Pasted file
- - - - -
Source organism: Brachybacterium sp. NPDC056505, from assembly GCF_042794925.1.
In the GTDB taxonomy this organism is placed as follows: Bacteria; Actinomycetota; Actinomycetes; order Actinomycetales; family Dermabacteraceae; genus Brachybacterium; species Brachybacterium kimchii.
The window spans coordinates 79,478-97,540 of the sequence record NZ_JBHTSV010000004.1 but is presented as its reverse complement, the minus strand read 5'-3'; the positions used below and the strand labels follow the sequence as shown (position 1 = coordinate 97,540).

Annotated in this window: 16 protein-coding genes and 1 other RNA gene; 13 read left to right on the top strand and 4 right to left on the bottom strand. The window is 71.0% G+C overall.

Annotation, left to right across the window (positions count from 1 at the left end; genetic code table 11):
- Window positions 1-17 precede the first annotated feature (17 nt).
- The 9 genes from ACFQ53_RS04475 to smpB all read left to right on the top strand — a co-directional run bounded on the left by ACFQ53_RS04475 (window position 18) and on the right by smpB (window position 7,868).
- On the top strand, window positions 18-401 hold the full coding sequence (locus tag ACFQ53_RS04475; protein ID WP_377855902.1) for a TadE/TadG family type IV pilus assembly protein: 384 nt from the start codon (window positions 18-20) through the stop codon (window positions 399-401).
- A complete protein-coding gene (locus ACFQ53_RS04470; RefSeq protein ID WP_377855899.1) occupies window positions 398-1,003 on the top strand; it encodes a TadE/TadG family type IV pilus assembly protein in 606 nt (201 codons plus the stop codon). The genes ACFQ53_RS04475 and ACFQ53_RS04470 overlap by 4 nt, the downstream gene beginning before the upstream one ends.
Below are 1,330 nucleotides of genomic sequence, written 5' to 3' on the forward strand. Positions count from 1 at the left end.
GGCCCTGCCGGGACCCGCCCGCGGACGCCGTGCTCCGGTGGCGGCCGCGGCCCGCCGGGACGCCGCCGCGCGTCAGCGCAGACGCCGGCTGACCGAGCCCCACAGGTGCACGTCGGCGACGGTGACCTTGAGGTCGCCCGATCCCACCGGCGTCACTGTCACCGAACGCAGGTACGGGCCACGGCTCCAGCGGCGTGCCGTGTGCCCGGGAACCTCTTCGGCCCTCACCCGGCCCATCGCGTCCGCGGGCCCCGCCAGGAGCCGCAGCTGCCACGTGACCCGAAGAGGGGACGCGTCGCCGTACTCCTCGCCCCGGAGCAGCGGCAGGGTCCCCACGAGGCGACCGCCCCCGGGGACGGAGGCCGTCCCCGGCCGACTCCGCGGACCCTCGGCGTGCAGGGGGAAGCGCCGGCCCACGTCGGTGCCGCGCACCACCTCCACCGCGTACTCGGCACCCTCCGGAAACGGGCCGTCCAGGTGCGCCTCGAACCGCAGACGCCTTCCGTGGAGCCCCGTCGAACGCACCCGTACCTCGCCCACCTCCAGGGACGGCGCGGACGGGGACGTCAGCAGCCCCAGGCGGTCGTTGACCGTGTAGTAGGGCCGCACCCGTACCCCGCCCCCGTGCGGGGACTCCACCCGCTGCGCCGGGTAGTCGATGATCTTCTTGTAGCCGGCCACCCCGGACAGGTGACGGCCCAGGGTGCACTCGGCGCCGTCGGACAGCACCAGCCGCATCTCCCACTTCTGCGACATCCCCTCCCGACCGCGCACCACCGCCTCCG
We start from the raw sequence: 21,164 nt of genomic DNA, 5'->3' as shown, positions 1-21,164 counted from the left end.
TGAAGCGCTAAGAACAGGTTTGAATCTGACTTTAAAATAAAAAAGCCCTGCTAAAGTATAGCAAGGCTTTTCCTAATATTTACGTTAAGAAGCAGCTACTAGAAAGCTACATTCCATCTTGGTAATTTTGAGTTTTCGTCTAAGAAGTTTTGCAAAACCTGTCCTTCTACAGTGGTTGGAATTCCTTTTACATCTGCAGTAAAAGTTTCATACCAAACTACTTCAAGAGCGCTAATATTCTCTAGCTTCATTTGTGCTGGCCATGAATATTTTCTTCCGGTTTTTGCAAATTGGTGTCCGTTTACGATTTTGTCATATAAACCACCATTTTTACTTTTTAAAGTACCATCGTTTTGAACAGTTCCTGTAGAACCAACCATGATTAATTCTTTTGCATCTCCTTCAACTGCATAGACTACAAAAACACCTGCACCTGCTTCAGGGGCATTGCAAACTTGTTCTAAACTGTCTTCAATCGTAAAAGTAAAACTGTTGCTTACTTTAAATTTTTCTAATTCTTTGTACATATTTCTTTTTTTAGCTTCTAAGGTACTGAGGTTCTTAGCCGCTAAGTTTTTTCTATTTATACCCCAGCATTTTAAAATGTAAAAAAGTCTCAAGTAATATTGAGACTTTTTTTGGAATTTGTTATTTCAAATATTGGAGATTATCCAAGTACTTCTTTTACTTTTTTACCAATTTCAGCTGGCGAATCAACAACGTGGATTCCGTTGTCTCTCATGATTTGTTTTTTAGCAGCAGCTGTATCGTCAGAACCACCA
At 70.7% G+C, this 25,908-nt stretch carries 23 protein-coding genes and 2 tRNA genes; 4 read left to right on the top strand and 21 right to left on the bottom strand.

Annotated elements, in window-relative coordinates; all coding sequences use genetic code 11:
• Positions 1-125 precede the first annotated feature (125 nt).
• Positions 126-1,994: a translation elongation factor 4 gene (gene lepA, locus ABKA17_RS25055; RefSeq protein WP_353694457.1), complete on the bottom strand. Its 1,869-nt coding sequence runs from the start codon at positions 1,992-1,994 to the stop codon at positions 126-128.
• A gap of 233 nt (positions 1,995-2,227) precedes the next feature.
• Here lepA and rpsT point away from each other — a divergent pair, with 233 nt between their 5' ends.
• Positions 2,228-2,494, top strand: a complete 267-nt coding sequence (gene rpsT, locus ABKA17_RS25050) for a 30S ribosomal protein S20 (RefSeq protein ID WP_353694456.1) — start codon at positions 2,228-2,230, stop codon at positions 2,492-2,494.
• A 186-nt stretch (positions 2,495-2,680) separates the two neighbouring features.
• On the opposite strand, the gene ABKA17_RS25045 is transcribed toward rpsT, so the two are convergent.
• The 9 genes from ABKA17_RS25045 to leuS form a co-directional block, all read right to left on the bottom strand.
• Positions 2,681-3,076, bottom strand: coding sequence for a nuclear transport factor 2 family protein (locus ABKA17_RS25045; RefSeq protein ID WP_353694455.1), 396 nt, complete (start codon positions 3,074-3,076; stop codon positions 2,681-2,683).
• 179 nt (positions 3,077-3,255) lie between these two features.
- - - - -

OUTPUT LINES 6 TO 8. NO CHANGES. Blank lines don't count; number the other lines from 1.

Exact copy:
- Window positions 1-17 precede the first annotated feature (17 nt).
- The 9 genes from ACFQ53_RS04475 to smpB all read left to right on the top strand — a co-directional run bounded on the left by ACFQ53_RS04475 (window position 18) and on the right by smpB (window position 7,868).
- On the top strand, window positions 18-401 hold the full coding sequence (locus tag ACFQ53_RS04475; protein ID WP_377855902.1) for a TadE/TadG family type IV pilus assembly protein: 384 nt from the start codon (window positions 18-20) through the stop codon (window positions 399-401).